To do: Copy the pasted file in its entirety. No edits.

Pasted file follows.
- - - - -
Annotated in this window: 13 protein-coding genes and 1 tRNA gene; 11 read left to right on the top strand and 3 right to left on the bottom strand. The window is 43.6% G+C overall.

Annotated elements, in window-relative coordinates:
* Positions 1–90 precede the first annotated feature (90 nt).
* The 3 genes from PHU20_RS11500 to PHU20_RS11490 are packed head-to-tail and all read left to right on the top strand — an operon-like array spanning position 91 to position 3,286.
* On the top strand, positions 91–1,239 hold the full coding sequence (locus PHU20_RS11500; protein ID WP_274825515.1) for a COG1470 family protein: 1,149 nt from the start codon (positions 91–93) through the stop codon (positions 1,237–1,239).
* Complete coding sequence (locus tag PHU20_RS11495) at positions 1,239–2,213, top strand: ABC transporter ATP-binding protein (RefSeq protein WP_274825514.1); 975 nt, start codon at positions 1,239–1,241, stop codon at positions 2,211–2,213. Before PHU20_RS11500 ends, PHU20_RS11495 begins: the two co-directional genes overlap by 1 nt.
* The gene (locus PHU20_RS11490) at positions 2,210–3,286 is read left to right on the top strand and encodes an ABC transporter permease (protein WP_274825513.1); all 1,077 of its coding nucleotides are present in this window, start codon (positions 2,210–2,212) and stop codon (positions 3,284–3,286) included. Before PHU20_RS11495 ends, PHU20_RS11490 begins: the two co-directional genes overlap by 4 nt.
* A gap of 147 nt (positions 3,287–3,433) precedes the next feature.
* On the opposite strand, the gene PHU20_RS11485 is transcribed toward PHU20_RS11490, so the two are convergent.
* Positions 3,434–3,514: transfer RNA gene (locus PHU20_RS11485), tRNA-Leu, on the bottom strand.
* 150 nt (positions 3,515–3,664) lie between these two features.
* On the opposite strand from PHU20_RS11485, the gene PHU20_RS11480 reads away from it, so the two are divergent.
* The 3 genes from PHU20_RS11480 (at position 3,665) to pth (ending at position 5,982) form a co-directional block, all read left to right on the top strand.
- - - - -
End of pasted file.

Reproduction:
Annotated in this window: 13 protein-coding genes and 1 tRNA gene; 11 read left to right on the top strand and 3 right to left on the bottom strand. The window is 43.6% G+C overall.

Annotated elements, in window-relative coordinates:
* Positions 1–90 precede the first annotated feature (90 nt).
* The 3 genes from PHU20_RS11500 to PHU20_RS11490 are packed head-to-tail and all read left to right on the top strand — an operon-like array spanning position 91 to position 3,286.
* On the top strand, positions 91–1,239 hold the full coding sequence (locus PHU20_RS11500; protein ID WP_274825515.1) for a COG1470 family protein: 1,149 nt from the start codon (positions 91–93) through the stop codon (positions 1,237–1,239).
* Complete coding sequence (locus tag PHU20_RS11495) at positions 1,239–2,213, top strand: ABC transporter ATP-binding protein (RefSeq protein WP_274825514.1); 975 nt, start codon at positions 1,239–1,241, stop codon at positions 2,211–2,213. Before PHU20_RS11500 ends, PHU20_RS11495 begins: the two co-directional genes overlap by 1 nt.
* The gene (locus PHU20_RS11490) at positions 2,210–3,286 is read left to right on the top strand and encodes an ABC transporter permease (protein WP_274825513.1); all 1,077 of its coding nucleotides are present in this window, start codon (positions 2,210–2,212) and stop codon (positions 3,284–3,286) included. Before PHU20_RS11495 ends, PHU20_RS11490 begins: the two co-directional genes overlap by 4 nt.
* A gap of 147 nt (positions 3,287–3,433) precedes the next feature.
* On the opposite strand, the gene PHU20_RS11485 is transcribed toward PHU20_RS11490, so the two are convergent.
* Positions 3,434–3,514: transfer RNA gene (locus PHU20_RS11485), tRNA-Leu, on the bottom strand.
* 150 nt (positions 3,515–3,664) lie between these two features.
* On the opposite strand from PHU20_RS11485, the gene PHU20_RS11480 reads away from it, so the two are divergent.
* The 3 genes from PHU20_RS11480 (at position 3,665) to pth (ending at position 5,982) form a co-directional block, all read left to right on the top strand.